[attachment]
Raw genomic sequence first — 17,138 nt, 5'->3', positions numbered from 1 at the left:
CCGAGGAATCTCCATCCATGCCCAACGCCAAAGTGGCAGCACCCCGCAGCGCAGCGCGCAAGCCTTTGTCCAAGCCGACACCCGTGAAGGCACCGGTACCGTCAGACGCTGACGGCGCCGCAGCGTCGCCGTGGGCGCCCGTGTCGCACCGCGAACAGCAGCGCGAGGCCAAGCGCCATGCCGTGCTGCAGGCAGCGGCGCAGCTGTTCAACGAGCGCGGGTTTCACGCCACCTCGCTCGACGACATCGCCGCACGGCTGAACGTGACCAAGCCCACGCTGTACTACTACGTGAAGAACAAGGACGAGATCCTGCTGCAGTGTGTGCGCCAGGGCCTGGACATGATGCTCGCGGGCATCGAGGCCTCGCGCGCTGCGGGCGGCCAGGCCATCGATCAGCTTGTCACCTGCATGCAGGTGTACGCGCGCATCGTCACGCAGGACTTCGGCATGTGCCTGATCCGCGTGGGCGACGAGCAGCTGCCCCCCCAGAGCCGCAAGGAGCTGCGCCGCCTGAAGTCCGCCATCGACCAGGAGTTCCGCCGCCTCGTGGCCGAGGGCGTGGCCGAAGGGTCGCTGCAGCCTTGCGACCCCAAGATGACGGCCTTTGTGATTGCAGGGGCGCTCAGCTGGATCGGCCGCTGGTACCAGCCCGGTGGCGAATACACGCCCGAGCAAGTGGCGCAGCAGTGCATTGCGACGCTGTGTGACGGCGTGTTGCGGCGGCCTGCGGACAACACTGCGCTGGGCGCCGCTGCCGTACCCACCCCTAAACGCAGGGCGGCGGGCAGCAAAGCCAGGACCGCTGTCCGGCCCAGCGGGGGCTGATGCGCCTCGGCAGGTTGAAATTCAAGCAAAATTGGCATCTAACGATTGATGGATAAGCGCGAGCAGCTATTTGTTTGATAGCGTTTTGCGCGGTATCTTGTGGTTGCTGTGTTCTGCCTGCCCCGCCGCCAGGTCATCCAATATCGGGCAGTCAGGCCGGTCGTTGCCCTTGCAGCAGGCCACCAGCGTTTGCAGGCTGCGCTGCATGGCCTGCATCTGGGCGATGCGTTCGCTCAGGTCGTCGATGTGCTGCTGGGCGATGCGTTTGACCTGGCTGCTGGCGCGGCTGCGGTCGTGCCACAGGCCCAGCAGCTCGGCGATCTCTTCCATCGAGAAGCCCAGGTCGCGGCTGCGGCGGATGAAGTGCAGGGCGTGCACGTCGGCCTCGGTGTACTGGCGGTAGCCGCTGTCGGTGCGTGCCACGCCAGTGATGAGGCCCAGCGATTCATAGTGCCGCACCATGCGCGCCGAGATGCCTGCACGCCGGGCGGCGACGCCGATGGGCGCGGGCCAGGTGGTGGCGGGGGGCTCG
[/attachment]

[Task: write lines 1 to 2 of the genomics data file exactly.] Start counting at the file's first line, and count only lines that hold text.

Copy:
Raw genomic sequence first — 17,138 nt, 5'->3', positions numbered from 1 at the left:
CCGAGGAATCTCCATCCATGCCCAACGCCAAAGTGGCAGCACCCCGCAGCGCAGCGCGCAAGCCTTTGTCCAAGCCGACACCCGTGAAGGCACCGGTACCGTCAGACGCTGACGGCGCCGCAGCGTCGCCGTGGGCGCCCGTGTCGCACCGCGAACAGCAGCGCGAGGCCAAGCGCCATGCCGTGCTGCAGGCAGCGGCGCAGCTGTTCAACGAGCGCGGGTTTCACGCCACCTCGCTCGACGACATCGCCGCACGGCTGAACGTGACCAAGCCCACGCTGTACTACTACGTGAAGAACAAGGACGAGATCCTGCTGCAGTGTGTGCGCCAGGGCCTGGACATGATGCTCGCGGGCATCGAGGCCTCGCGCGCTGCGGGCGGCCAGGCCATCGATCAGCTTGTCACCTGCATGCAGGTGTACGCGCGCATCGTCACGCAGGACTTCGGCATGTGCCTGATCCGCGTGGGCGACGAGCAGCTGCCCCCCCAGAGCCGCAAGGAGCTGCGCCGCCTGAAGTCCGCCATCGACCAGGAGTTCCGCCGCCTCGTGGCCGAGGGCGTGGCCGAAGGGTCGCTGCAGCCTTGCGACCCCAAGATGACGGCCTTTGTGATTGCAGGGGCGCTCAGCTGGATCGGCCGCTGGTACCAGCCCGGTGGCGAATACACGCCCGAGCAAGTGGCGCAGCAGTGCATTGCGACGCTGTGTGACGGCGTGTTGCGGCGGCCTGCGGACAACACTGCGCTGGGCGCCGCTGCCGTACCCACCCCTAAACGCAGGGCGGCGGGCAGCAAAGCCAGGACCGCTGTCCGGCCCAGCGGGGGCTGATGCGCCTCGGCAGGTTGAAATTCAAGCAAAATTGGCATCTAACGATTGATGGATAAGCGCGAGCAGCTATTTGTTTGATAGCGTTTTGCGCGGTATCTTGTGGTTGCTGTGTTCTGCCTGCCCCGCCGCCAGGTCATCCAATATCGGGCAGTCAGGCCGGTCGTTGCCCTTGCAGCAGGCCACCAGCGTTTGCAGGCTGCGCTGCATGGCCTGCATCTGGGCGATGCGTTCGCTCAGGTCGTCGATGTGCTGCTGGGCGATGCGTTTGACCTGGCTGCTGGCGCGGCTGCGGTCGTGCCACAGGCCCAGCAGCTCGGCGATCTCTTCCATCGAGAAGCCCAGGTCGCGGCTGCGGCGGATGAAGTGCAGGGCGTGCACGTCGGCCTCGGTGTACTGGCGGTAGCCGCTGTCGGTGCGTGCCACGCCAGTGATGAGGCCCAGCGATTCATAGTGCCGCACCATGCGCGCCGAGATGCCTGCACGCCGGGCGGCGACGCCGATGGGCGCGGGCCAGGTGGTGGCGGGGGGCTCG